on February 26, 1999 by Annlee Ellingson
Apparently even the underground porn industry has limits. Private detective Tom Welles ("Snake Eyes'" Nicolas Cage), recognized for his discretion in delicate matters, agrees to investigate the origin of a snuff film for a wealthy, elderly widow, who found it among her husband's belongings. With help from a porn store clerk ("Clay Pigeons'" Joaquin Phoenix), Welles descends into a world of sex, violence and videotape, intent on finding out not only who made the film, but why. Neither of these answers comes easy, though, as snuff's still not much more than an urban myth even in your average porn ring, and sometimes there isn't a reason why.
As the case unravels, revelations that are supposed to be shockingly perverse are merely letdown cop-outs to which most audience members will be benumbed from their everyday evening-news experience. In the end, the surprise plot twists make perfect sense, and it becomes clear that the mystery that's supposed to be driving the suspense was obvious from the beginning.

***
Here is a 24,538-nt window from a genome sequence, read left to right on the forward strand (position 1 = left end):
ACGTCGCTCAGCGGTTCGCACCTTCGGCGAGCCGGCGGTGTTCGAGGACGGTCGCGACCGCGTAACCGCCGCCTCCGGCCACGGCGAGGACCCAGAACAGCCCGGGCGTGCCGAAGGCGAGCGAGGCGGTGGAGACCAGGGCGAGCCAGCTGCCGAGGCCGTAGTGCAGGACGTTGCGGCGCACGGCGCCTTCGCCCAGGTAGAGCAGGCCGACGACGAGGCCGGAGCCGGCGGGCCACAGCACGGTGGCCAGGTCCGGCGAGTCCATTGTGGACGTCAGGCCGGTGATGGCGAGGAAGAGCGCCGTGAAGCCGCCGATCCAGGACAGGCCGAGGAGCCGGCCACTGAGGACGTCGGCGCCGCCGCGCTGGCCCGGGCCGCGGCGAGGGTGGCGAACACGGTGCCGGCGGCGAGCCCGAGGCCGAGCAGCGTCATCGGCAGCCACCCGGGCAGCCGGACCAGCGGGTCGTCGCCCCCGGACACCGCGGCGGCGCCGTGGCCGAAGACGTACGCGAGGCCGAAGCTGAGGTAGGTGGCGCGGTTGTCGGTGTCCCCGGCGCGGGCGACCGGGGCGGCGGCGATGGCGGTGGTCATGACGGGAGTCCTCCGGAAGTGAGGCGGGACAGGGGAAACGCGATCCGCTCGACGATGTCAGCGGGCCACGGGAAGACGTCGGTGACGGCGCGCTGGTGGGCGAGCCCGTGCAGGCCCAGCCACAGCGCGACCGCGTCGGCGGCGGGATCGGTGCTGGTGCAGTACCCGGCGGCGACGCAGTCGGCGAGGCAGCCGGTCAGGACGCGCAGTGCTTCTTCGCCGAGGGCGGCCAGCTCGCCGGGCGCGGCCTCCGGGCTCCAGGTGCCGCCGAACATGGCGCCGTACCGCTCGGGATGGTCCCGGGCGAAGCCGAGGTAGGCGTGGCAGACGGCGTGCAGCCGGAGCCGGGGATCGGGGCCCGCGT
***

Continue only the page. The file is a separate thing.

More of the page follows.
The challenge here is making a mainstream film about porn while maintaining an acceptable MPAA rating, especially when you're exploring the darker, violent side of the industry. The result is dark lighting, bathing the characters in intense shadows, clever editing of the X-plus material, leaving as much as possible to the imagination, and reaction shots, which amounts to the audience watching the characters watch the film. This technique's not without problems. The implication is that the subject matter is so horrifying that it's beyond the layperson's comprehension, and since we can't actually view it, the resulting effect is less shocking than it needs to be. Starring Nicolas Cage and Joaquin Phoenix. Directed by Joel Schumacher. Written by Andrew Kevin Walker. Produced by Judy Hofflund and Gavin Polone. A Columbia release. Thriller. Rated R for strong perverse sexuality and violence and strong language. Running time: 123 min.
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